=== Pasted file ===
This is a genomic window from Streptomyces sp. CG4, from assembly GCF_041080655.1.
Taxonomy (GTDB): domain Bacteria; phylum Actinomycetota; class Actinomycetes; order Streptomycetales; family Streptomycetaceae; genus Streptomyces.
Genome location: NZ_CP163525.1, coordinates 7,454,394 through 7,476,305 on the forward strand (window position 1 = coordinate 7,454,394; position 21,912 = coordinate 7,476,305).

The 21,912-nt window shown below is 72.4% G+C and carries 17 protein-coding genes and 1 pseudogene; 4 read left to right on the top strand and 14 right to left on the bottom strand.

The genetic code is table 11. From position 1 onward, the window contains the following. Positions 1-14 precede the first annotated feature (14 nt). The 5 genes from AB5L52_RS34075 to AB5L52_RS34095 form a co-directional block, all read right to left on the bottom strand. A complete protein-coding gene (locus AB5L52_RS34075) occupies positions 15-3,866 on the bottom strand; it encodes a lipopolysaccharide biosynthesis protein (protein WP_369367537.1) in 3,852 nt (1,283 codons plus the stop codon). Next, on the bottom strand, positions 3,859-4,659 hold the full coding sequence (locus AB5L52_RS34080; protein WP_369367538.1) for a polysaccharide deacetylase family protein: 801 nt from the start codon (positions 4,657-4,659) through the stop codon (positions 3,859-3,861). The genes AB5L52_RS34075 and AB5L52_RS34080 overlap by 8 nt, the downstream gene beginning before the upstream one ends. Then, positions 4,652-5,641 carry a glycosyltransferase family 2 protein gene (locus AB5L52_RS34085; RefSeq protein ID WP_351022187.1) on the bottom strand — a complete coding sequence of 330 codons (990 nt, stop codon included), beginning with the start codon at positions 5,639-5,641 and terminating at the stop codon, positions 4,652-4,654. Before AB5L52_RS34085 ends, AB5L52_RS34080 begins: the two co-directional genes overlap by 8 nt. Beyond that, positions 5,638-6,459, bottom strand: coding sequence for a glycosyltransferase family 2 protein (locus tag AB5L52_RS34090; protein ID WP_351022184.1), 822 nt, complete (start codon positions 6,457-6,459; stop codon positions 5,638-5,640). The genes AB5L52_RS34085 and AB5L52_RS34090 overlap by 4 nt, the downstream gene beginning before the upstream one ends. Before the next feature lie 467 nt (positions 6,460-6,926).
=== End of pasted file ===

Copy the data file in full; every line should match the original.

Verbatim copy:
This is a genomic window from Streptomyces sp. CG4, from assembly GCF_041080655.1.
Taxonomy (GTDB): domain Bacteria; phylum Actinomycetota; class Actinomycetes; order Streptomycetales; family Streptomycetaceae; genus Streptomyces.
Genome location: NZ_CP163525.1, coordinates 7,454,394 through 7,476,305 on the forward strand (window position 1 = coordinate 7,454,394; position 21,912 = coordinate 7,476,305).

The 21,912-nt window shown below is 72.4% G+C and carries 17 protein-coding genes and 1 pseudogene; 4 read left to right on the top strand and 14 right to left on the bottom strand.

The genetic code is table 11. From position 1 onward, the window contains the following. Positions 1-14 precede the first annotated feature (14 nt). The 5 genes from AB5L52_RS34075 to AB5L52_RS34095 form a co-directional block, all read right to left on the bottom strand. A complete protein-coding gene (locus AB5L52_RS34075) occupies positions 15-3,866 on the bottom strand; it encodes a lipopolysaccharide biosynthesis protein (protein WP_369367537.1) in 3,852 nt (1,283 codons plus the stop codon). Next, on the bottom strand, positions 3,859-4,659 hold the full coding sequence (locus AB5L52_RS34080; protein WP_369367538.1) for a polysaccharide deacetylase family protein: 801 nt from the start codon (positions 4,657-4,659) through the stop codon (positions 3,859-3,861). The genes AB5L52_RS34075 and AB5L52_RS34080 overlap by 8 nt, the downstream gene beginning before the upstream one ends. Then, positions 4,652-5,641 carry a glycosyltransferase family 2 protein gene (locus AB5L52_RS34085; RefSeq protein ID WP_351022187.1) on the bottom strand — a complete coding sequence of 330 codons (990 nt, stop codon included), beginning with the start codon at positions 5,639-5,641 and terminating at the stop codon, positions 4,652-4,654. Before AB5L52_RS34085 ends, AB5L52_RS34080 begins: the two co-directional genes overlap by 8 nt. Beyond that, positions 5,638-6,459, bottom strand: coding sequence for a glycosyltransferase family 2 protein (locus tag AB5L52_RS34090; protein ID WP_351022184.1), 822 nt, complete (start codon positions 6,457-6,459; stop codon positions 5,638-5,640). The genes AB5L52_RS34085 and AB5L52_RS34090 overlap by 4 nt, the downstream gene beginning before the upstream one ends. Before the next feature lie 467 nt (positions 6,460-6,926).